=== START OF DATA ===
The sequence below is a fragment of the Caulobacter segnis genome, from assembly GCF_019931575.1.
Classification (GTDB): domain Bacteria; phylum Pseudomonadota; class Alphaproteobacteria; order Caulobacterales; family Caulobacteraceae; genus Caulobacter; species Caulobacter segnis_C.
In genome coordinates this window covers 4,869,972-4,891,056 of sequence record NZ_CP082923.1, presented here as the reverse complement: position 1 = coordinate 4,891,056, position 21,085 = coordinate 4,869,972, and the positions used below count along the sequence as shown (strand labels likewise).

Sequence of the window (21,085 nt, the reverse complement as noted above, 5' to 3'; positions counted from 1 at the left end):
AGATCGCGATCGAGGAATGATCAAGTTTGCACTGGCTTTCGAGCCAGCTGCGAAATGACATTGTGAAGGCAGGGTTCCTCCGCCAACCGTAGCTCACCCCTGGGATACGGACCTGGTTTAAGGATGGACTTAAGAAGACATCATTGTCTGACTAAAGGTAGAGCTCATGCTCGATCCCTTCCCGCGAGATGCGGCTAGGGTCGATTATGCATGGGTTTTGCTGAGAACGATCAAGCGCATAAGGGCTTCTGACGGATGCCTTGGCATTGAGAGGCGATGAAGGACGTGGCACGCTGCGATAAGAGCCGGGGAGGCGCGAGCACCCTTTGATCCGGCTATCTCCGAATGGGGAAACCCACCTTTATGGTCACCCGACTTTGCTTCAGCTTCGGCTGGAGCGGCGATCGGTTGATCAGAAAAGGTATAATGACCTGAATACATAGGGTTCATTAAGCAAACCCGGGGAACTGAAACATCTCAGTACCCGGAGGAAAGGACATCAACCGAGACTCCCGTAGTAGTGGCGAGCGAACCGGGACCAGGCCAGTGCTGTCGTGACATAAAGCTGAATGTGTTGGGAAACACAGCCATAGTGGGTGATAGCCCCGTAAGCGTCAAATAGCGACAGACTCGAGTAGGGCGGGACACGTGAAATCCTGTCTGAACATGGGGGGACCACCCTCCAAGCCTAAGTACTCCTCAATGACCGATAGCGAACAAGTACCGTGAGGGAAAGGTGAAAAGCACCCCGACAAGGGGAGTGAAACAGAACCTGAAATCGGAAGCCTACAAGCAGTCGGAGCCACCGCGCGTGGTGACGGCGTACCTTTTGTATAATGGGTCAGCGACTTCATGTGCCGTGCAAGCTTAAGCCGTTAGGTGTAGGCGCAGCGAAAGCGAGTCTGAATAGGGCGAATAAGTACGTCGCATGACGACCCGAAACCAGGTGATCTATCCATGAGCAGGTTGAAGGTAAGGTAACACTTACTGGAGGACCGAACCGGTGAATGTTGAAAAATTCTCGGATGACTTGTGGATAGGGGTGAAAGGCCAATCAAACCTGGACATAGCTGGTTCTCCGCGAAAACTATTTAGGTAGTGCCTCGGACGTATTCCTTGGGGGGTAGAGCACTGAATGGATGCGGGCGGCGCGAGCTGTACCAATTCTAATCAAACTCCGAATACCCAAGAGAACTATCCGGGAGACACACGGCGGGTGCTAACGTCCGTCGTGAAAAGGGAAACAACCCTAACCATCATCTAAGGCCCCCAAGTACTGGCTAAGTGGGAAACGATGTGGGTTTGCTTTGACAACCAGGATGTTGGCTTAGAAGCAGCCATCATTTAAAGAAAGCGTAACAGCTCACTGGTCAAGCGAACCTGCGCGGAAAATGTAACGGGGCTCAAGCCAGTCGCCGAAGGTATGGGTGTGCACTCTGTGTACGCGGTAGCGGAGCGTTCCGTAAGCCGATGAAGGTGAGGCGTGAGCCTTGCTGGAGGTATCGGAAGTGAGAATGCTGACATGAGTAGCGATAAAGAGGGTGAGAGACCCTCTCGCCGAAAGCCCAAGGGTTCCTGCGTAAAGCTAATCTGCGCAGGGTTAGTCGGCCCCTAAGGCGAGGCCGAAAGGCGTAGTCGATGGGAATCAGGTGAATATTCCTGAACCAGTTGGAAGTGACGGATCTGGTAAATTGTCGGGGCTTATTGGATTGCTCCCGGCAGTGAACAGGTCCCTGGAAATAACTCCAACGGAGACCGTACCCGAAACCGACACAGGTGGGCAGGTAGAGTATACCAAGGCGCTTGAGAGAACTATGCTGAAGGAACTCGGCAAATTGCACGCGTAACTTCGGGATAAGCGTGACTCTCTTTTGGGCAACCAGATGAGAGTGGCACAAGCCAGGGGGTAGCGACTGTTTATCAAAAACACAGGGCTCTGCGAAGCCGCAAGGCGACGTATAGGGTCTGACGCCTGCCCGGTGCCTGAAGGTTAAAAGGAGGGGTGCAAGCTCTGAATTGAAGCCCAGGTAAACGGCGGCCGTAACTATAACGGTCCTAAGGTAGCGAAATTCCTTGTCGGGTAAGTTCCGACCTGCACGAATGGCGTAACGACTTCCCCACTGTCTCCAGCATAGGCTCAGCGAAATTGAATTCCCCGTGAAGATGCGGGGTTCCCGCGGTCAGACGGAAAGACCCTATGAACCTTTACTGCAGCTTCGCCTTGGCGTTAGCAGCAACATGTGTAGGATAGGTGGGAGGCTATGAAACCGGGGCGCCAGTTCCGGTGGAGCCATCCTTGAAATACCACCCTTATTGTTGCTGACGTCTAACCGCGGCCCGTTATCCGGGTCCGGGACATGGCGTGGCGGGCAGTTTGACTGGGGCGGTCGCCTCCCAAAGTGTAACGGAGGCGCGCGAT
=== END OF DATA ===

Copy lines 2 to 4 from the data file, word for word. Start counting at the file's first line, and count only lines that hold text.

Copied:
Classification (GTDB): domain Bacteria; phylum Pseudomonadota; class Alphaproteobacteria; order Caulobacterales; family Caulobacteraceae; genus Caulobacter; species Caulobacter segnis_C.
In genome coordinates this window covers 4,869,972-4,891,056 of sequence record NZ_CP082923.1, presented here as the reverse complement: position 1 = coordinate 4,891,056, position 21,085 = coordinate 4,869,972, and the positions used below count along the sequence as shown (strand labels likewise).

Sequence of the window (21,085 nt, the reverse complement as noted above, 5' to 3'; positions counted from 1 at the left end):